CHAL is a voluntary organisation of six-member churches: Anglican Church in Lesotho, Assemblies of God, Church of the Bible Covenant, Roman Catholic Church, Lesotho Evangelical Church in South Africa, and Seventh Day Adventist Church of South Africa.
CHAL currently provides about 40% of health care in Lesotho and is a key partner of the government of Lesotho. The eight-member churches body owns eight local hospitals, Tebellong Hospital included.
CHAL aims at providing (not for profit) equitable, quality and sustainable health care services to Basotho, especially those living in rural and semi-urban areas.
The Tebellong Hospital, as one of the contributing partners, is situated in the remote mountainous area of Qacha’s Nek in the south-eastern part of Lesotho.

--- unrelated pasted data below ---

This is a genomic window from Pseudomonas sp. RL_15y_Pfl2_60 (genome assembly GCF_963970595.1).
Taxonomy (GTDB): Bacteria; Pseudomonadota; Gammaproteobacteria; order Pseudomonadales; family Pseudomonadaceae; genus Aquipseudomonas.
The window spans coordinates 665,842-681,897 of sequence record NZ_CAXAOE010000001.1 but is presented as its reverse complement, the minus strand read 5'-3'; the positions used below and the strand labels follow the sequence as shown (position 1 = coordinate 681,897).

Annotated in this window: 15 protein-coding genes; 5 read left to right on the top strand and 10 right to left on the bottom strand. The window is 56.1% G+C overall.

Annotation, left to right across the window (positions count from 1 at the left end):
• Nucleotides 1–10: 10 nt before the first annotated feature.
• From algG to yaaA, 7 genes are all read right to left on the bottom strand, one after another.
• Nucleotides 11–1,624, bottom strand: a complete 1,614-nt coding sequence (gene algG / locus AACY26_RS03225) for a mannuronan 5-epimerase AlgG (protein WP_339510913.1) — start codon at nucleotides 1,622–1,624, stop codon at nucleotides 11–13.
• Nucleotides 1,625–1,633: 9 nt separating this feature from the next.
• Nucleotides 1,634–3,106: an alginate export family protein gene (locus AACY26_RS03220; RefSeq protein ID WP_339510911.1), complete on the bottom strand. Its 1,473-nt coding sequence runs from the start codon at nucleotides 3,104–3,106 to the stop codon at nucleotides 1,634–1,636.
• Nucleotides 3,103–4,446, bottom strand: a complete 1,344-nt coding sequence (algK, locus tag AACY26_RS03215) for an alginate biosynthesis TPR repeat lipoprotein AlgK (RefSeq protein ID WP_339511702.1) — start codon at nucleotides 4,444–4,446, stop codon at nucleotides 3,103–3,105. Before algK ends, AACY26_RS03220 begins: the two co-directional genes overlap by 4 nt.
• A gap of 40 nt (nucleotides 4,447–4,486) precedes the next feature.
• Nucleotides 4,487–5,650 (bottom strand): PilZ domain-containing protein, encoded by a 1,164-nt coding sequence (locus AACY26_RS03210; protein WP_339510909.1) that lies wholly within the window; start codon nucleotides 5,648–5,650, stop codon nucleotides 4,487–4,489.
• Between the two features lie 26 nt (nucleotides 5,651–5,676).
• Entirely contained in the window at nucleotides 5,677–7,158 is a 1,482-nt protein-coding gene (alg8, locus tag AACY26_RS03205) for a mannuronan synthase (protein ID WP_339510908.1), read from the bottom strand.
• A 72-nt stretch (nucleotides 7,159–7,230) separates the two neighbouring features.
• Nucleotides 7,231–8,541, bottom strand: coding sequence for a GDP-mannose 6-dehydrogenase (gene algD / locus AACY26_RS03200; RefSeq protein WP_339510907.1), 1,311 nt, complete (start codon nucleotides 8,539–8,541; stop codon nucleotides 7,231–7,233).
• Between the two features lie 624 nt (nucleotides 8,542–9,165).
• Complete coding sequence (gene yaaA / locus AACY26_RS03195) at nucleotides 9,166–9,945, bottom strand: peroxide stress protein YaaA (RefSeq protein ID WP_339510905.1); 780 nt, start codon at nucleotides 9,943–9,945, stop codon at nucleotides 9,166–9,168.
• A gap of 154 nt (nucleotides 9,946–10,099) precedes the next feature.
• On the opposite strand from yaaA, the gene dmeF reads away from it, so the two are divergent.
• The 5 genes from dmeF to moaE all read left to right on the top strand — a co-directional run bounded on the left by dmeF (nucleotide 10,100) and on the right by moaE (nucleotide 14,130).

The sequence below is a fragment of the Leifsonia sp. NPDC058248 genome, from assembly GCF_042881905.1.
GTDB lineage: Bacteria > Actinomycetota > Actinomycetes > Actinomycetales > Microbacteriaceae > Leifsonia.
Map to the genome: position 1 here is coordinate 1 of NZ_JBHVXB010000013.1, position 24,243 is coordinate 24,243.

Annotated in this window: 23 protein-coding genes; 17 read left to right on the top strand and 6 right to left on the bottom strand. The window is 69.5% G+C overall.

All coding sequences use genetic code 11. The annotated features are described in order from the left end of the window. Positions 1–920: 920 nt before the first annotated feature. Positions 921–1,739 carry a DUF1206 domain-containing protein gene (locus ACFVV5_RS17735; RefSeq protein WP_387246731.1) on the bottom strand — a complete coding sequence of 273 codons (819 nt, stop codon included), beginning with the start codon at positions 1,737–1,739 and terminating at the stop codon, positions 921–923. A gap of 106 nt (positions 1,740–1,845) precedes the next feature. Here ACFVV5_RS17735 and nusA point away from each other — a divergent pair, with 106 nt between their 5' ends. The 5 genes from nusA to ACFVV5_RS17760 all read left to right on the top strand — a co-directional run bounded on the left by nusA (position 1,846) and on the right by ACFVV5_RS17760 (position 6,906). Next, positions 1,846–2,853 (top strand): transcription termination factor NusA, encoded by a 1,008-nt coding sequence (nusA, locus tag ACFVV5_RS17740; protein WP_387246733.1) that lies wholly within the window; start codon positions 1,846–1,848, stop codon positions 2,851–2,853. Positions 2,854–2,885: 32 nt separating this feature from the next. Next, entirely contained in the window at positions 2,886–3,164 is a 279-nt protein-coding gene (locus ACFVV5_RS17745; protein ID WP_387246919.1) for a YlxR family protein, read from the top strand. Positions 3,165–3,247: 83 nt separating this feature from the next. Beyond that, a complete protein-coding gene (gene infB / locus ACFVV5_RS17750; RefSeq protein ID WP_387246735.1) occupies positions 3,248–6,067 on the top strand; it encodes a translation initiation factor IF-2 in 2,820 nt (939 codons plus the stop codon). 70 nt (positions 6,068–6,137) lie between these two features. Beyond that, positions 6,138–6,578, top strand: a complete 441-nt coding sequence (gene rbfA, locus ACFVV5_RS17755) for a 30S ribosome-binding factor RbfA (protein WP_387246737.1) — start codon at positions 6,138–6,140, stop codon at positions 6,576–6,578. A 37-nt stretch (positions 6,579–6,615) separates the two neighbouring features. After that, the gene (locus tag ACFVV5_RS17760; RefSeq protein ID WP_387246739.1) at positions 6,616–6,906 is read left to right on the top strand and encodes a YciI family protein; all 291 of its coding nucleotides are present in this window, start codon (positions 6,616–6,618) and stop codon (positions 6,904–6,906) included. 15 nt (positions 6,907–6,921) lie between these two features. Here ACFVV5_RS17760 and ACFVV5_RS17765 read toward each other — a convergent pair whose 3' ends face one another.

Although its services are in highly demand, the health centre is however difficult to access as it is located across the Senqu River and can only be reached by boat.
During the rainy season, especially when the Senqu River is in flood, it becomes risky to cross the river and at times lives are lost.
It normally costs M10 for one to be ferried across the river by boat, but the fare increases to M50 when the river is in flood due to the heightened risk entailed.
Executive director of CHAL, Lebohang Mothae, says it is only fair to commend Tebellong Hospital staff for risking their lives to serve Basotho who need health services.
Mothae says the hospital’s geographical location is a huge public threat, adding it therefore takes guts for someone to ride on the boat to reach the hospital.
Stereotypal men, especially those who live in rural areas, are usually reluctant to take their children to health facilities because they perceive it as women’s responsibility.
But 49-year-old Kheuoe Thatho of Ha Tlhoro does not have a problem taking his two young daughters to the clinic in Ha Kali for vaccination.
The health centre is located approximately two hours away from Thatho’s home village on foot.